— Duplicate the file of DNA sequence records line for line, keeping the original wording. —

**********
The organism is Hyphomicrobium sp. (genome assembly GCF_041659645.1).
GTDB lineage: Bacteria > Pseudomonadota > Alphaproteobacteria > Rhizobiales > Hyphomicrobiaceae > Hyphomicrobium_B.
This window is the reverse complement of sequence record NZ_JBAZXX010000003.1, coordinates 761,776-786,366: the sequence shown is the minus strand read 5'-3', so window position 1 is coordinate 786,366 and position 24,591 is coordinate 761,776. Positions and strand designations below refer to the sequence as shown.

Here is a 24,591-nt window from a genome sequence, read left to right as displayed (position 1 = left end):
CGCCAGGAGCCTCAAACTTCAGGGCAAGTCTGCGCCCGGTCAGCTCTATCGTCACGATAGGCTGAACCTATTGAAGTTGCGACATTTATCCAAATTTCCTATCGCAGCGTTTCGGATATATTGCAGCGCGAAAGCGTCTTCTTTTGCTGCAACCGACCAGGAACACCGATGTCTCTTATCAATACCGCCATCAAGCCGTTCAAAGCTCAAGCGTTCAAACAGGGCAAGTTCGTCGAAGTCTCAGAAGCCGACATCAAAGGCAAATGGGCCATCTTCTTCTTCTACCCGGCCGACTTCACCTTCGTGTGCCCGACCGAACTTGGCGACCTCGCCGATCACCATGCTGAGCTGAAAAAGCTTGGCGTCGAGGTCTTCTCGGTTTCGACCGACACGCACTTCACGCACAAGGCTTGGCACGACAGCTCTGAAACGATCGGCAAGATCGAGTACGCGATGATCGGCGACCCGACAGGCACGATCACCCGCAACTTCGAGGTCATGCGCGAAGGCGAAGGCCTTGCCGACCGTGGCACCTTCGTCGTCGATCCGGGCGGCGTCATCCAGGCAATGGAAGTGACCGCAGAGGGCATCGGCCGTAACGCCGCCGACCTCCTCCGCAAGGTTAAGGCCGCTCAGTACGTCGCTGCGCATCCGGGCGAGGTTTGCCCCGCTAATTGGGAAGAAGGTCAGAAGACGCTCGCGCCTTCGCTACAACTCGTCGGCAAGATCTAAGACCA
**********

The organism is Hyphomicrobium sp. (genome assembly GCF_041659645.1).
GTDB lineage: Bacteria > Pseudomonadota > Alphaproteobacteria > Rhizobiales > Hyphomicrobiaceae > Hyphomicrobium_B.
This window is the reverse complement of sequence record NZ_JBAZXX010000003.1, coordinates 761,776-786,366: the sequence shown is the minus strand read 5'-3', so window position 1 is coordinate 786,366 and position 24,591 is coordinate 761,776. Positions and strand designations below refer to the sequence as shown.

Here is a 24,591-nt window from a genome sequence, read left to right as displayed (position 1 = left end):
CGCCAGGAGCCTCAAACTTCAGGGCAAGTCTGCGCCCGGTCAGCTCTATCGTCACGATAGGCTGAACCTATTGAAGTTGCGACATTTATCCAAATTTCCTATCGCAGCGTTTCGGATATATTGCAGCGCGAAAGCGTCTTCTTTTGCTGCAACCGACCAGGAACACCGATGTCTCTTATCAATACCGCCATCAAGCCGTTCAAAGCTCAAGCGTTCAAACAGGGCAAGTTCGTCGAAGTCTCAGAAGCCGACATCAAAGGCAAATGGGCCATCTTCTTCTTCTACCCGGCCGACTTCACCTTCGTGTGCCCGACCGAACTTGGCGACCTCGCCGATCACCATGCTGAGCTGAAAAAGCTTGGCGTCGAGGTCTTCTCGGTTTCGACCGACACGCACTTCACGCACAAGGCTTGGCACGACAGCTCTGAAACGATCGGCAAGATCGAGTACGCGATGATCGGCGACCCGACAGGCACGATCACCCGCAACTTCGAGGTCATGCGCGAAGGCGAAGGCCTTGCCGACCGTGGCACCTTCGTCGTCGATCCGGGCGGCGTCATCCAGGCAATGGAAGTGACCGCAGAGGGCATCGGCCGTAACGCCGCCGACCTCCTCCGCAAGGTTAAGGCCGCTCAGTACGTCGCTGCGCATCCGGGCGAGGTTTGCCCCGCTAATTGGGAAGAAGGTCAGAAGACGCTCGCGCCTTCGCTACAACTCGTCGGCAAGATCTAAGACCA